The beauty industry and advertising have a unique relationship. The success of the beauty industry, in large part, depends on how effectively its advertising can convince consumers that they need to invest in new products in order to become more beautiful. Beauty product and cosmetic procedure companies have historically preyed upon women by leveraging their insecurities to be used against them. The results, while good for the success and growth of the beauty industry, have also effectively contributed to a rise in anxiety and self esteem issues, particularly among young women. 

But today, as gender and diversity, as well as the body positivity movement, become more and more prevalent among young consumers, beauty companies are finding that they’re going to have to re-define how products are advertised in the future if they want to stay relevant. While there are few signs that the beauty and cosmetic procedure industries are going to slow at any point in the near future (projections actually show the industry growing substantially over the next decade).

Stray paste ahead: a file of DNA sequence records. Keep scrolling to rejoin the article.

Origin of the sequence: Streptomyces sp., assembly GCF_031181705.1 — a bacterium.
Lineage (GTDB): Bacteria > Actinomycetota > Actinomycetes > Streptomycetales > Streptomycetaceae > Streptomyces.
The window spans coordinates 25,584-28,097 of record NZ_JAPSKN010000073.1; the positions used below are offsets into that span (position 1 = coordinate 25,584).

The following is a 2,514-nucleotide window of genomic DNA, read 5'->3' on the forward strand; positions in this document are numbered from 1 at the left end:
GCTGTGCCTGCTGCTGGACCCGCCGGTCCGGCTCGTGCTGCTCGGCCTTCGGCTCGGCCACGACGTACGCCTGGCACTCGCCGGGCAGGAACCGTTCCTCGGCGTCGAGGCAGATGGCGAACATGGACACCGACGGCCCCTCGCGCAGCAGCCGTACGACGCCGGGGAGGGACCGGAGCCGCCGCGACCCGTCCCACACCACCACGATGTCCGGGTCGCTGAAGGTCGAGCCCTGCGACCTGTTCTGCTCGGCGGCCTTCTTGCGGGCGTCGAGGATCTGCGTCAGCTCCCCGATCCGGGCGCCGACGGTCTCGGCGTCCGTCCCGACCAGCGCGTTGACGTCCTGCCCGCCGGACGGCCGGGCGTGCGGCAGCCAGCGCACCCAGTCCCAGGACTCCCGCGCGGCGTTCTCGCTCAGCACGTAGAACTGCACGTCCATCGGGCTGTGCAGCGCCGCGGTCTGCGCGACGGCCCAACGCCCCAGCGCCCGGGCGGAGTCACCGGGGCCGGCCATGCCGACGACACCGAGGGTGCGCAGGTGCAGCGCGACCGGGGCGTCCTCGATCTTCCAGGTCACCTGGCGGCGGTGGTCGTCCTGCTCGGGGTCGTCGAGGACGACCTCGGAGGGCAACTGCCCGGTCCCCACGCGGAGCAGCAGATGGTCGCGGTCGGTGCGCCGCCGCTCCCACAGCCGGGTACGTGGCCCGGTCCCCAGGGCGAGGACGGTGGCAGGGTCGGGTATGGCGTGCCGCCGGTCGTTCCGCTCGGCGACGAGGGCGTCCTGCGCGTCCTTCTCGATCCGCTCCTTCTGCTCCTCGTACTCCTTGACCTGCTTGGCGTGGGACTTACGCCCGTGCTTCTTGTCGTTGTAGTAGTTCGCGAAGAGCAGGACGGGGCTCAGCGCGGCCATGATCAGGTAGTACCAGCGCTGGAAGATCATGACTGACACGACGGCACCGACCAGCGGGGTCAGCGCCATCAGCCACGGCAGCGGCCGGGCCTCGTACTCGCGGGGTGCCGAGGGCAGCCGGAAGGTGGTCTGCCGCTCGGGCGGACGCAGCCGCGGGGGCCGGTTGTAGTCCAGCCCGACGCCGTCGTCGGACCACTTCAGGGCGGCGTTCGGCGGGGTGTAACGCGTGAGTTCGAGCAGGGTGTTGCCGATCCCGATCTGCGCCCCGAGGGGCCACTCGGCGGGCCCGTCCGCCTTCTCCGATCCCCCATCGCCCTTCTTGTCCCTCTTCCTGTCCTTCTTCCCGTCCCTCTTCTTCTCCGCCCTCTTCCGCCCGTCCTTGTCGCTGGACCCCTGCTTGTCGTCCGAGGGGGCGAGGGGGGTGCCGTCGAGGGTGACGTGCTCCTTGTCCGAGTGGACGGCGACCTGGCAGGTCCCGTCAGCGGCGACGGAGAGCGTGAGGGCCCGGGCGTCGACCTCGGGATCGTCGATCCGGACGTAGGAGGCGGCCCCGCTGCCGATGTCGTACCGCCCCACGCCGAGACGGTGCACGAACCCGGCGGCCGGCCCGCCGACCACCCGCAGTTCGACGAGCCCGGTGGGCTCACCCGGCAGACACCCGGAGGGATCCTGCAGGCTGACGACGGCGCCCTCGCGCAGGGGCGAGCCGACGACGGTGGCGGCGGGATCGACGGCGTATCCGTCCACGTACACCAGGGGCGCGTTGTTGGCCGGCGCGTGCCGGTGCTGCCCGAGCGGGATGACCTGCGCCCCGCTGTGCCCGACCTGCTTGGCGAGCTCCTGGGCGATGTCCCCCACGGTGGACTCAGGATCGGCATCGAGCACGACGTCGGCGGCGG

Beauty has long been associated with wealth, class, and social status—but in different ways. 

It’s no secret that beauty products have long been associated with wealth. Going back as far as ancient Egypt, wealthy Egyptians would line their eyes with black makeup made of things like charcoal or even lead in some cases. Richer Egyptians could afford more vibrant makeup made from expensive ingredients, giving them a way to distinguish themselves from their less wealthy counterparts through their physical appearance. 

Throughout history, nearly every culture has used cosmetics to enhance physical appearance in some way. In Edwardian England, for example, women used makeup to very subtly enhance their features (it wasn’t in Vogue to openly wear cosmetics as society was only just starting to accept it after it was declared vulgar by Queen Elizabeth I during the Victorian era. Nevertheless, beauty products were becoming increasingly common, and cosmetics were used by the wealthy to give the appearance of effortless perfection. Even today, many still hold onto the belief that the art of makeup is in making it look like you aren’t wearing any makeup at all. But regardless of how makeup is looked at or what cosmetics trends are big in the moment, the overarching theme points to the fact that makeup, historically, has been used to associate beauty with prestige in society.